This project unfolds over the course of an academic year and uses repetition to create a system for curating within CCS Bard. Multiple curatorial strategies disperse authorship across the institution’s administrative process and change the use of selection criteria in curating.
The Ecstasy of the Newness of the Image (or
the Communicability of an Unusual One)
Artists: Trisha Donnelly, Analia Saban, and Gedi Sibony
Curated by Tara Ramadan
Salvaged materials are altered just slightly, reproductions of mundane items are treated with a painterly touch, and drawings are turned quasi-sculptural.
Are You In?
Curated by María Montero Sierra
Are You In? presents a site-specific intervention into the student lounge at CCS Bard by the Spanish architectural collective Zuloark.
Point of Sale
Designer: Studio Manuel Raeder
Curated by Karly Wildenhaus
A functioning museum bookshop with a display structure by Studio Manuel Raeder produced within the spring 2013 CCS Bard thesis exhibitions and projects.
Artists: Anne Collier, Roe Ethridge, Mona Hatoum, Jenny Holzer, Guerrilla Girls, Wade Guyton, Robert Morris, and Andrea Zittel
Curated by Robin Wallis Atkinson, Cora Fisher, Sarah Fritchey, and Marie Heilich
Object Permanence considers a selection of works from the Marieluise Hessel Collection, through a socio-economic lens that is both theoretical and grounded in current financial realities. Curated by four second-year students who have worked extensively with the collection, the exhibition runs parallel to the curators’ study of current research from the Levy Economics Institute of Bard College.
Student-curated exhibitions at CCS Bard are made possible with support from the Rebecca and Martin Eisenberg Student Exhibition Fund; the Mitzi and Warren Eisenberg Family Foundation; the Audrey and Sydney Irmas Charitable Foundation; the Robert Mapplethorpe Foundation; the Board of Governors of the Center for Curatorial Studies; and by the Center’s Patrons, Supporters, and Friends.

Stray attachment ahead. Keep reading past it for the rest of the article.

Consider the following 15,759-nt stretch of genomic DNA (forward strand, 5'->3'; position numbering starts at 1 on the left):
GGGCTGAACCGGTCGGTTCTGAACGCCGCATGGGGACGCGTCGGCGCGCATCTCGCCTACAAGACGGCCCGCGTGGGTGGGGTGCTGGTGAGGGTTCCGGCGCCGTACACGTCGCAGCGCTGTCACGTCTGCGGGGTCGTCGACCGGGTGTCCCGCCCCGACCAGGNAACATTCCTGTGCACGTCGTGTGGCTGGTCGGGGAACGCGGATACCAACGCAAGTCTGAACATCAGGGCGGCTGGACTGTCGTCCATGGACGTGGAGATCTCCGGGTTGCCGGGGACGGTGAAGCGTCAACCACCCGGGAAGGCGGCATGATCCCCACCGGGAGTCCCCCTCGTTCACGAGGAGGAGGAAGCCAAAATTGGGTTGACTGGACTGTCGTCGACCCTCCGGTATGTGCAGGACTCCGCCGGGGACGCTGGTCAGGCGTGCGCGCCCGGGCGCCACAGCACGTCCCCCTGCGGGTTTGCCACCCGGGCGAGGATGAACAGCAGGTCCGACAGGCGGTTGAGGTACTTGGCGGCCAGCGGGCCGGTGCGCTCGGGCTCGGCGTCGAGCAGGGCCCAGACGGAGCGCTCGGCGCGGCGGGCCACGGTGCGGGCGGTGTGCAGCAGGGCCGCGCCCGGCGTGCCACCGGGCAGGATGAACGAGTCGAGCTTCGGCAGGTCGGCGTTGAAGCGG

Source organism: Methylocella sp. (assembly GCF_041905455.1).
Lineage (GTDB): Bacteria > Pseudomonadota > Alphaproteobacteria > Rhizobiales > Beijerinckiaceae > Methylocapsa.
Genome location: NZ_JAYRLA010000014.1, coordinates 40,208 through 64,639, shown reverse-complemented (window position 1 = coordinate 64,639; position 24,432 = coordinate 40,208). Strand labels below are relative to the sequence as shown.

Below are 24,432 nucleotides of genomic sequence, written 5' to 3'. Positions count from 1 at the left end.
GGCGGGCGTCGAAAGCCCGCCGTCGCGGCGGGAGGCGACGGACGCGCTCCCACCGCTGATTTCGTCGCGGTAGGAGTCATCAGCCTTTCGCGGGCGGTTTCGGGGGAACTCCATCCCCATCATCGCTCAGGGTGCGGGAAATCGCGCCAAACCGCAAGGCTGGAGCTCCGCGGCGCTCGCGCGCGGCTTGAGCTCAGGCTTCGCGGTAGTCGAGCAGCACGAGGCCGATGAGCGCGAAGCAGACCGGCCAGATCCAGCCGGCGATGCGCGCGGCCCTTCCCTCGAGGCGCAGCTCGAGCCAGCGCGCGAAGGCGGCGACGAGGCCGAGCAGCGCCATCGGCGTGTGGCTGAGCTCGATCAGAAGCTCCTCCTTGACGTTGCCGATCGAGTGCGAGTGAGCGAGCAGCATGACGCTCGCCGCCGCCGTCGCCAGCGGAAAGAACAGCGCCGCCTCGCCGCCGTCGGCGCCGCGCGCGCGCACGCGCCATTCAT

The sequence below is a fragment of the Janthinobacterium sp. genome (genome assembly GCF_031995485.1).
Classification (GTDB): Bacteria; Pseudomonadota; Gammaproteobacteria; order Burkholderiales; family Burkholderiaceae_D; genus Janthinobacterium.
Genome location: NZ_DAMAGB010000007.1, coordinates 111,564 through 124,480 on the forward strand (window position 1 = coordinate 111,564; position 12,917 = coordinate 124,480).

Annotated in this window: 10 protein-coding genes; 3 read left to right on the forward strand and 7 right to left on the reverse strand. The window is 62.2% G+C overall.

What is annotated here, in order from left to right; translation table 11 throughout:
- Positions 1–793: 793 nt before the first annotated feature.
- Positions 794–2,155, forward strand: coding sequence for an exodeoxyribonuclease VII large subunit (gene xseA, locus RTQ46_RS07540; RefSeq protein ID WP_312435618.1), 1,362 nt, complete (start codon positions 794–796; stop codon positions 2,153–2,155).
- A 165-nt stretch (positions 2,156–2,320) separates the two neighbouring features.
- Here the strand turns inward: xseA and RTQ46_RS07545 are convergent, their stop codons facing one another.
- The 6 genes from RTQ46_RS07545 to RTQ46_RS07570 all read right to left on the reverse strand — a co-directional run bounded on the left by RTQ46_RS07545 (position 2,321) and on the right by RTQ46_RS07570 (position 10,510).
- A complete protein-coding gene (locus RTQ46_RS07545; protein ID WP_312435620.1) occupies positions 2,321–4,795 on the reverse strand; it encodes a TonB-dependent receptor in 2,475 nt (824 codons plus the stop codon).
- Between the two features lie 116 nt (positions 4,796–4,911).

An exhibition featuring Gerard Byrne and Sarah Pierce
Curated by Tirdad Zolghadr
Monogamy is something you endure. It is neither a rational, nor a natural state of affairs, but a sustained condition. In the best of cases, monogamy highlights the idea of commitment as an institution. It denaturalizes commitment even as it consolidates it.
Although this exhibition presents commonalities between two different oeuvres, it does not mark a collaboration. Nor a classic duo show. Instead, it takes advantage of long-term familiarities that allow for more experimentation than is usually appropriate.
For one, Monogamy builds on the memory of exhibitions past. Half the artworks have previously been installed within the same CCS galleries. For another, the boundaries between the works are comparatively porous. Like any institution, monogamy implies a degree of dedifferentiation. It encourages ideas to bleed into each other over time. Pierce’s Future Exhibitions and Byrne’s In Repertory, for example, are exhibited in “cannibalized” form, with the artworks sourcing each other as material.
The show emphasizes a recurring trope in the work of both artists; the artist’s voice. This is especially plain to see in Byrne’s A Thing is a Hole in a Thing it is Not and Pierce’s The Artist Talks. Both address the complex relationship between artist and work, and both address the artist’s voice, which is expected to sanctify the ties that bind. In one form or another, most artworks in the exhibition invoke the stage. As a charged location and as a privileged position through which the work can be spoken to and answered for.
This project was initiated when the artists Gerard Byrne and Sarah Pierce were invited to teach at CCS Bard, Fall 2011. The two artists are married and have a son, and for them it was a rare opportunity for the family to travel together. For the school, it was a rare opportunity to invite two artists of this caliber in one fell swoop. Monogamy, in other words, refers to working conditions in the arts that are surprisingly hard to address.
* Gerard Byrne, New Sexual Lifestyles (2002)
* Gerard Byrne, In Repertory (2004)
* Sarah Pierce, It’s Time Man. It Feels Imminent. (2008)
* Sarah Pierce, Future Exhibitions (2010-ongoing)
* Gerard Byrne, A Thing is a Hole in a Thing it is Not (2011)
* Sarah Pierce, The Artist Talks (2012)
Mark Primoff Tel 845.758.7412 email@example.com
Opening Receptions : Sunday, March 24, 2013, 1-4pm and Saturday, April 20, 2013, 1-4pm
1:00 – 4:45pm
Dance performance Reverse to Reverence by Vanessa Anspaugh with performers Lindsay Clark, Lydia Okrent, and Mary Read, with audio intermission by musician/artist JD Samson.
Introduction by Jeannine Tang for less like the an object more like the weather
Reading of Julio Cortázar’s short story, Don’t Blame Anyone (1982).
Performed by Alexander Setzko, student of Theater and Performance at Bard College.
Yve Laris Cohen, opening
The performance will begin at 5:30pm sharp.
There will be no admission to the museum during the performance.
Free chartered bus to and from New York City for the opening.
Annandale-on-Hudson NY 12504 -5000
Thurs - Sun, 11 am—6 pm